20. A device for extracting biological fluid, comprising: a body including a planar contact surface that defines a sampling aperture, a sensor surface defining an access point, and a ventilation surface defining a ventilation opening; a depressible self-restoring bulb sealed to the body; a sampling channel between the sampling aperture and the bulb, wherein the sampling channel is in fluid communication with the access point; a wick disposed within the sampling channel between the access point and the bulb; and a ventilation channel interconnecting the ventilation opening to the sampling channel, wherein the wick is disposed between the ventilation channel and the sampling aperture along a oath of the sampling channel and wherein the access point comprises an extraction opening and an extraction door attached to the body and covering the extraction opening.
Description

This application is being filed as a PCT International Patent application in the name of Mark Faupel and Danny Lincoln (both U.S. nationals and resident), designating all countries, on 22 May 2003.

TECHNICAL FIELD

The present invention is related to the extraction and monitoring of biological fluids. More particularly, the present invention is related to methods and systems including devices that extract biological fluids for subsequent monitoring of fluid parameters.

BACKGROUND

Biological fluids of patients such as blood, interstitial fluid, or other fluid types may be extracted and monitored by analyzing the fluid samples for various parameters. Components of a fluid sample may be analyzed to determine the current physical condition of the patient. Conventionally, the fluid sample may be taken through a sample collection device such as the Terumo CAPIJECT™.

To extract a biological fluid sample using a collection device such as the CAPIJECT™, the skin of the patient is lanced with a suitable and relatively sizable lance. The tube of the CAPIJECT™ is placed in an upright position over the relatively sizable puncture site where a drop of fluid has developed by squeezing the lanced site. A collection port of the tube is placed in proximity with the drop, and the fluid sample is then allowed to flow by gravity into the tube of the CAPIJECT™ through the collection port until the tube is filled to a recommended marking. A cap is then placed on the tube of the CAPIJECT™ to prevent the fluid sample from leaking from the tube. After taking the sample, the puncture site is treated to stop any further bleeding or other fluid loss by applying pressure to the site using a gauze pad.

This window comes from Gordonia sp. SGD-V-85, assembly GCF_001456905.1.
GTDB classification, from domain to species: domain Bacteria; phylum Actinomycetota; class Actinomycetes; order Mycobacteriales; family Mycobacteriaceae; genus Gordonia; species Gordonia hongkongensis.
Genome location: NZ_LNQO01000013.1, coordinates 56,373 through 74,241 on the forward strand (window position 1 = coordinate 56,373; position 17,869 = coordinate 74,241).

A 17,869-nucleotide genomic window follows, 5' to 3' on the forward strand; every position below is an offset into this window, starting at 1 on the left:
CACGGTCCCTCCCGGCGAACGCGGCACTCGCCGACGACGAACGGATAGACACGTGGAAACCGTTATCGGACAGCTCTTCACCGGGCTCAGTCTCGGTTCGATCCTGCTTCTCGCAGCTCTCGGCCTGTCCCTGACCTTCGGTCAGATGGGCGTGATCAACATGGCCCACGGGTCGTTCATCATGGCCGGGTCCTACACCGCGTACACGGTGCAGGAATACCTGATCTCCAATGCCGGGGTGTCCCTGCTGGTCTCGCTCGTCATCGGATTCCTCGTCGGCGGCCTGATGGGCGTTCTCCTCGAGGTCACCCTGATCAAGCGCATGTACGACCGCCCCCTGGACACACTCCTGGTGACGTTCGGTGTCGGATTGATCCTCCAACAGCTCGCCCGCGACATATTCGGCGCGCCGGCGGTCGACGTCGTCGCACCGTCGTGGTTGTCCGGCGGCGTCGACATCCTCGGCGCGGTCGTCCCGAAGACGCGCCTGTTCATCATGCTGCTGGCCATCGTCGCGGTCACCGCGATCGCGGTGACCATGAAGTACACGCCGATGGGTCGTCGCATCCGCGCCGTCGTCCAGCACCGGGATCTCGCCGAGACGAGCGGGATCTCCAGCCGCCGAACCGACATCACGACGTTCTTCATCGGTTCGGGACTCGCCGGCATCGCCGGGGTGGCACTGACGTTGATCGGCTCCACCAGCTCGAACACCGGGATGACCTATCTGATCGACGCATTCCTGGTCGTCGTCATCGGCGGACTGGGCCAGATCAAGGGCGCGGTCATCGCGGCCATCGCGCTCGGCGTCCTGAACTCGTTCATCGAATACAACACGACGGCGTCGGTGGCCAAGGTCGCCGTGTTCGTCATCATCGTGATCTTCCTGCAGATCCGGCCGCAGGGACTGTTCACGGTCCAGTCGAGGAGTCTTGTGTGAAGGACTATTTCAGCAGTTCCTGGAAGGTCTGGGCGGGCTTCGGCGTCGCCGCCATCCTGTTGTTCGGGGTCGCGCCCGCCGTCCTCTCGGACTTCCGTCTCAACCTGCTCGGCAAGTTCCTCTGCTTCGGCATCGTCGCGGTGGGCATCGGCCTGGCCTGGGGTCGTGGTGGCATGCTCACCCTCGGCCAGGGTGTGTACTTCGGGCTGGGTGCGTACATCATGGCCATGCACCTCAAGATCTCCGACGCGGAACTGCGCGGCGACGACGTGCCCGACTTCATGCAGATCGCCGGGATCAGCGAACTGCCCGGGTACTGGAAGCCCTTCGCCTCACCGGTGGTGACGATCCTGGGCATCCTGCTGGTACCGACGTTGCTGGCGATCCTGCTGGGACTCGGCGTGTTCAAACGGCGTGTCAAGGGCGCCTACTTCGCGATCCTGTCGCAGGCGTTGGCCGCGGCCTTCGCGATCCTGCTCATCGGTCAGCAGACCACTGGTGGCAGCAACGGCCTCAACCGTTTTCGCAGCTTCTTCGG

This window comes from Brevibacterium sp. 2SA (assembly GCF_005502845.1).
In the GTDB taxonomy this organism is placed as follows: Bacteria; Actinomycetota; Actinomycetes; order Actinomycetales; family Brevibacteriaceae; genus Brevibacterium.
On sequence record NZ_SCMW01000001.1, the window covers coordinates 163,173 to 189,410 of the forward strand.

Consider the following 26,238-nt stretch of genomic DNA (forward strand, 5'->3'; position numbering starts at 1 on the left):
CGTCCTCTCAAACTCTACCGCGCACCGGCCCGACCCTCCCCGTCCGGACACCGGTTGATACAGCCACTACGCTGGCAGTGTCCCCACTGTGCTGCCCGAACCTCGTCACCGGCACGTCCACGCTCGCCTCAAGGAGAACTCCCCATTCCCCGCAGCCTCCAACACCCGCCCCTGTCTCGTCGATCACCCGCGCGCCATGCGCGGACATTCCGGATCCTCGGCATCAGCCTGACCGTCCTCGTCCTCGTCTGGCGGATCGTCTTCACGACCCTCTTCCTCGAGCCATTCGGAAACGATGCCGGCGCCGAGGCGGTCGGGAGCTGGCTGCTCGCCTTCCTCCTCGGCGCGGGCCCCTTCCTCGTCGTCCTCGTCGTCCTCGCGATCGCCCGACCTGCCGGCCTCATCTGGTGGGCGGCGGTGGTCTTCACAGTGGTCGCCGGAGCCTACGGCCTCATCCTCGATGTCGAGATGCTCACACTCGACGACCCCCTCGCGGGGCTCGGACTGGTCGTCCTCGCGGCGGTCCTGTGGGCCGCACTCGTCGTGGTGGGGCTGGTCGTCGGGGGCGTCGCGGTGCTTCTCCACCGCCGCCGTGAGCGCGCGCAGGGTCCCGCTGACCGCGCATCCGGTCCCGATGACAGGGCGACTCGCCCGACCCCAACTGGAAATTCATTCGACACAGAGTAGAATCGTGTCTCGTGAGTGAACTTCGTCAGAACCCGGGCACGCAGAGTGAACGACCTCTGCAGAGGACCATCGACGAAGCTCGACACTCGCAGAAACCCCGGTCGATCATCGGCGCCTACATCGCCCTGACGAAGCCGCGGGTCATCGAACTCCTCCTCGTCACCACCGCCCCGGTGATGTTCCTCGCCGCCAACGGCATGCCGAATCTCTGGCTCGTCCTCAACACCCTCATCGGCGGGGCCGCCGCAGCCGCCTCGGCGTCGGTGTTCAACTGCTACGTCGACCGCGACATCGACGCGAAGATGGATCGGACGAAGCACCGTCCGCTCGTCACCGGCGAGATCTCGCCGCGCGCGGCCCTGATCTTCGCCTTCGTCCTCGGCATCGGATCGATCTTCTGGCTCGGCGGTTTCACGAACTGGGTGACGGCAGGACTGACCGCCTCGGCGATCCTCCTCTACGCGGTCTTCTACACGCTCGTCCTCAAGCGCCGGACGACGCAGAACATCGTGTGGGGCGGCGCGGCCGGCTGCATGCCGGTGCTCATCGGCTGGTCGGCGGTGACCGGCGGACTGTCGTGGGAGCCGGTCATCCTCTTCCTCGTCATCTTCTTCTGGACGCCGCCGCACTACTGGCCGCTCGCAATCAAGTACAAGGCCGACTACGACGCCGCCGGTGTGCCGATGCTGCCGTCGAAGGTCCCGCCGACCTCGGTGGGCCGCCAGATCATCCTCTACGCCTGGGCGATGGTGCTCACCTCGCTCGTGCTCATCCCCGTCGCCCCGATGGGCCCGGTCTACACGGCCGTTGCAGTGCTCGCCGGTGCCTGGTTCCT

Thus, while the use of the CAPIJECT™ obtains the necessary sample, there are drawbacks to its use. Notably, the patient experiences discomfort associated with the sizable puncture that is required to develop the drop of fluid. Furthermore, the puncture size must be treated as noted above to stop further fluid loss. Additionally, the puncture process recurs and a new CAPIJECT™ tube may be used each time a new sample is taken. Accordingly, the patient is inconvenienced by the extraction of biological fluid with the CAPIJECT™ device.

SUMMARY

Embodiments of the present invention address these issues and others by providing methods and devices that extract samples of biological fluids. A vacuum is created at an aperture on a surface of the device to draw fluid from the puncture into the device. The sample may then be accessed from an access point of the device for further analysis.

One embodiment is a device for extracting biological fluid. The device has a body including a contact surface that defines a sampling aperture and a sensor surface that defines an access point. The device also has a pump and a sampling channel between the sampling aperture and the pump. The sampling channel is in fluid communication with the access point.